Megacity London - ever growing, ever more unequal?

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Talk by Danny Dorling and Benjamin Hennig at the Sheila McKechnie Foundation (SMK), London, January 15, 2013. Read more at http://www.viewsoftheworld.net/?p=3229

Talk by Danny Dorling and Benjamin Hennig at the Sheila McKechnie Foundation (SMK), London, January 15, 2013. Read more at http://www.viewsoftheworld.net/?p=3229

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  • 1. Megacity London: Ever more growing, ever more unequal? MEGACITY LONDON Ever more growing, ever more unequal? Danny Dorling & Benjamin Hennig University of Sheffield Sheila McKechnie Foundation, London January 15, 2013
  • 2. Megacity London: Ever more growing, ever more unequal?Area AreaLondon is a megacity. 1,570 km2But not because of its large area… 607 mi2
  • 3. Data: UK 2011 CensusMegacity London: Ever more growing, ever more unequal? Released July 2012Population…but because of its population size Populationof over 5 million people. 8,173,194
  • 4. Data: UK 2011 CensusMegacity London: Ever more growing, ever more unequal? Released July 2012PopulationWhile the ‘old’ megacities in the wealthy parts of the worldstagnate in population, London is unique it its continuinggrowth and specific demography.
  • 5. Data: UK 2011 CensusMegacity London: Ever more growing, ever more unequal? Released July 2012An Anti-ageing Megacity? Watch this map animation at www.viewsoftheworld.netInner London is a magnet for the younger age groupsfull of aspirations and hopes
  • 6. Megacity London: Ever more growing, ever more unequal?(Fading) AspirationsFrom 1970 to 2000, area rates of povertyand wealth in Britain have changed insignificant ways. More households havebecome poor, but fewer are very poor.Areas already wealthy have tended tobecome disproportionately wealthier, andwe are seeing some evidence ofincreasing polarisation.In some of the centres of London and 2000other cities, over half of all householdshave become breadline poor in thatperiod.What has changed since then? 1980•Dorling, D., Rigby, J., Wheeler, B., Ballas, D., Thomas, B., Fahmy, E., Gordon, D., andLupton, R. (2007): Poverty, wealth and place in Britain, 1968 to 2005. Bristol: Policy Press.http://www.dannydorling.org/?page_id=0463•Office for National Statistics (2012): The 2011 Census.http://www.ons.gov.uk/ons/guide-method/census/2011/
  • 7. Megacity London: Ever more growing, ever more unequal?Poverty, wealth and place in Britain• Core poor: people who are income poor, materially deprived and subjectively poor• Breadline poor: people living below a relative poverty line, and, as such, excluded from participating in the norms of society• Asset wealthy: estimated using the relationship between housing wealth and the contemporary inheritance tax threshold• Exclusive wealthy: people with so much wealth that they can exclude themselves from the norms of societyWe calculate these groups from an approach developed for the 2001 Census (published in 2007). Once the full data of the new Census is published, these equations will need to be adjusted and updated. The following equations explain, how the different indicators are weighted to calculate the total number of households in each group.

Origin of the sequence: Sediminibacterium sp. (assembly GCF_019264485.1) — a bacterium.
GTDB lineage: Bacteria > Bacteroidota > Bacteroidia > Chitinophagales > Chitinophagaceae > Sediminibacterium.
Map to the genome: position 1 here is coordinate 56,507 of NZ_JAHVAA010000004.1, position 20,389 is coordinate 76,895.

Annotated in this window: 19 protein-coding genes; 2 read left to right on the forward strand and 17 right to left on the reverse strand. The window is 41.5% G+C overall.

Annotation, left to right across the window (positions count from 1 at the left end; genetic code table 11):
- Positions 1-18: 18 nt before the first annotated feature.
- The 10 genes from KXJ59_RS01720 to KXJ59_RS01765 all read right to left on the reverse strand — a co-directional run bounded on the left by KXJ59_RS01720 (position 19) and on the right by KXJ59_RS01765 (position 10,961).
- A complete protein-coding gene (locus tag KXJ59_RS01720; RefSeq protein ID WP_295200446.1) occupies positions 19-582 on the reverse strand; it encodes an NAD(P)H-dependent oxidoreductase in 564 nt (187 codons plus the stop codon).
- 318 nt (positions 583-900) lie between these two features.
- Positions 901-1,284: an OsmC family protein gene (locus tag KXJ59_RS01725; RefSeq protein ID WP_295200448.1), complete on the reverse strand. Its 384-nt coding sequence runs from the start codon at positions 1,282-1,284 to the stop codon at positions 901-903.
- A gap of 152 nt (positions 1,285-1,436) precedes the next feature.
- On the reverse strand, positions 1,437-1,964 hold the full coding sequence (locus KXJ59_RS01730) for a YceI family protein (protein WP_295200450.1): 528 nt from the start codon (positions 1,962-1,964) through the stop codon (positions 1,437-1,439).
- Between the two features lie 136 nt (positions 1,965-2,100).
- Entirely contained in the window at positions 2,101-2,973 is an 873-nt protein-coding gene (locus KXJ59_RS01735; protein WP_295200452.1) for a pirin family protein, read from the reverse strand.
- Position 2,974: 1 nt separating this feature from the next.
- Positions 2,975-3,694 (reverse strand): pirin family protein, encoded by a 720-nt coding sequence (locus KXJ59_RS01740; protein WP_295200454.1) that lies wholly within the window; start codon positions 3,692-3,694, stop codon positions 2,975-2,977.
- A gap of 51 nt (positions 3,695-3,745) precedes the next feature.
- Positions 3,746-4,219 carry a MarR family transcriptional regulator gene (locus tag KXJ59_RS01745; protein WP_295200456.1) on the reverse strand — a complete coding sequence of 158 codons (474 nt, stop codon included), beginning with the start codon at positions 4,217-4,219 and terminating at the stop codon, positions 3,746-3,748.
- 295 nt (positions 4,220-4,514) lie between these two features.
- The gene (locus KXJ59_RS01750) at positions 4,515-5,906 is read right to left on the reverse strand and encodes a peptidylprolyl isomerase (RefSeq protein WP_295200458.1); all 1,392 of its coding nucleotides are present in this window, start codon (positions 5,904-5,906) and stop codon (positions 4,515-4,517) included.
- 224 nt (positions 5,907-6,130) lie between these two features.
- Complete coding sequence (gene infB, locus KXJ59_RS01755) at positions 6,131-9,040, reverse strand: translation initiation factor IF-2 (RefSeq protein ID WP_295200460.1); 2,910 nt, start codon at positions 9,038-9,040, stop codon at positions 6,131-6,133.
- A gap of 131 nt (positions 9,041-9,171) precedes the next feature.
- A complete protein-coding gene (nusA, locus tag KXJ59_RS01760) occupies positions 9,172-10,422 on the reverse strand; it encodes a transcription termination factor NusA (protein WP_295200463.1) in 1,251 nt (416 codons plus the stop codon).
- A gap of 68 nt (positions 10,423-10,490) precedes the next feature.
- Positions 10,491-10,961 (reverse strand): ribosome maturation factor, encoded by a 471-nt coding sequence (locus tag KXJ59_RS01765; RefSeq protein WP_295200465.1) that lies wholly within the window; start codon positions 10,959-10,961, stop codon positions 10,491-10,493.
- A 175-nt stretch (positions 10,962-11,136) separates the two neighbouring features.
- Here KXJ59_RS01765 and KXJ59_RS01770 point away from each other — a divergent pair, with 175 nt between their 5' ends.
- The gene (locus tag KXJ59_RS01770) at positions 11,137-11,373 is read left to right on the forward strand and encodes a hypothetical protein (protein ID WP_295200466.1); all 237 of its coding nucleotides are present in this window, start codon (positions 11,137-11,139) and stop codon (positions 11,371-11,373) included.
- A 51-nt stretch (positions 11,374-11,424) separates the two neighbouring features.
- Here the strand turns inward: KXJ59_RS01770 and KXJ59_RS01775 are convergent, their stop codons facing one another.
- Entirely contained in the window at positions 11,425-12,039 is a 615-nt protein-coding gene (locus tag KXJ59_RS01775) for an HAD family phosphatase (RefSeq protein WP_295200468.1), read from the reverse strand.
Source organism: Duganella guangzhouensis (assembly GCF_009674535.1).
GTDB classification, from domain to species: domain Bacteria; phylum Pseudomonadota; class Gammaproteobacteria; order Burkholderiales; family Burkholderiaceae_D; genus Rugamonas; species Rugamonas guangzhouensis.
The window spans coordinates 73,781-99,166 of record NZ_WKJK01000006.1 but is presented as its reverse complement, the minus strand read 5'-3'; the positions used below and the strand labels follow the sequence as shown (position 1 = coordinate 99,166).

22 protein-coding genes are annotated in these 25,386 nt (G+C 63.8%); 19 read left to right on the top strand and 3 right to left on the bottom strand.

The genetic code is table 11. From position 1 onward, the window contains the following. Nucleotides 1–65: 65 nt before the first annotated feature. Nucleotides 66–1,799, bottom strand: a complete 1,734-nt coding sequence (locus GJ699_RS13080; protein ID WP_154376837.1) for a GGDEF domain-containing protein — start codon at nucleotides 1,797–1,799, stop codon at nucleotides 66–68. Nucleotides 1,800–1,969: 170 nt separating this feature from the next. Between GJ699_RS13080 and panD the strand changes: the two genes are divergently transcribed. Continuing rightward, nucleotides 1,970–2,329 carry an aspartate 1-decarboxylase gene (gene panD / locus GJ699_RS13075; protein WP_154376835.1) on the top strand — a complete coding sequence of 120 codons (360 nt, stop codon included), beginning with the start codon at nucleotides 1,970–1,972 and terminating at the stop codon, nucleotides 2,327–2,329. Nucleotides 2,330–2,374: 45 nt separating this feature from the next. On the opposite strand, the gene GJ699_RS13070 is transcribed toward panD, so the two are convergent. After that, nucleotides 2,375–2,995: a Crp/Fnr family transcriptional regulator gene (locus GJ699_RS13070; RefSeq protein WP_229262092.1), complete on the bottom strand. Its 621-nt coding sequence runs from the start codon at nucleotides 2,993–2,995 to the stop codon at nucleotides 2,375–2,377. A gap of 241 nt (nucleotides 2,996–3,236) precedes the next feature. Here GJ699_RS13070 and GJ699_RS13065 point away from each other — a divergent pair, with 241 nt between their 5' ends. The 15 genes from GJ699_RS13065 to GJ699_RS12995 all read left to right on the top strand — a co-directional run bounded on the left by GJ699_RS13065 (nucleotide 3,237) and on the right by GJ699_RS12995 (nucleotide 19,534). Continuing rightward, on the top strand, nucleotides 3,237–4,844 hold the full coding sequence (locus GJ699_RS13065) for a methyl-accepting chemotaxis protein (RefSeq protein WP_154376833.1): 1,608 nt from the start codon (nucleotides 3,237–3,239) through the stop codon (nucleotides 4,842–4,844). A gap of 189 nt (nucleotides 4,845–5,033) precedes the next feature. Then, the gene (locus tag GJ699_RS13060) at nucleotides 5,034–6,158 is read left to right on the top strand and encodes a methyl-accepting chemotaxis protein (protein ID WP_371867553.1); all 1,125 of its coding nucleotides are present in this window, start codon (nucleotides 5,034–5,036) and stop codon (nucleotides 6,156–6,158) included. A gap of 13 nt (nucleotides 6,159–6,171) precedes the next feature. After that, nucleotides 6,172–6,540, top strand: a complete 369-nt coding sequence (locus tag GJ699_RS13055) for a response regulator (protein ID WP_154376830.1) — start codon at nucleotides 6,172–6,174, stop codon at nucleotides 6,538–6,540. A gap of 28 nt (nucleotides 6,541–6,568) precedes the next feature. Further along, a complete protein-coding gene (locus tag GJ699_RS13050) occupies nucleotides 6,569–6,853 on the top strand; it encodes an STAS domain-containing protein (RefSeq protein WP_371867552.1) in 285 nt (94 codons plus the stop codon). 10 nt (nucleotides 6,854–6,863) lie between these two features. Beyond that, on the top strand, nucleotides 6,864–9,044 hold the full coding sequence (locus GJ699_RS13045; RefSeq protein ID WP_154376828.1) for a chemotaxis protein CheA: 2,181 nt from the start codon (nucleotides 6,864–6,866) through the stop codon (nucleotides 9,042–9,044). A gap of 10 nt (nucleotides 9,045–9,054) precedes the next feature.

• 8. Megacity London: Ever more growing, ever more unequal?Breadline PoorThe number of exclusive breadline poor households in each boroughfollows the equation:58% of overcrowded households (more than one person per room)+ 36% of households renting from local authority or housing association+ 32% of lone-parent households+ 30% of households with an unemployed household reference person+ 18% of households with no car+ 17% of households renting from a private landlord+ 16% of households with a member with a limiting long-term illness+ 14% of households with no central heating or not having sole useof amenities+11% of households with household reference person in NS-SEC category6, 7 or 8 (semi-routine occupations, routine occupations, never worked and long-termunemployed according to the National Statistics Socio-economic Classification)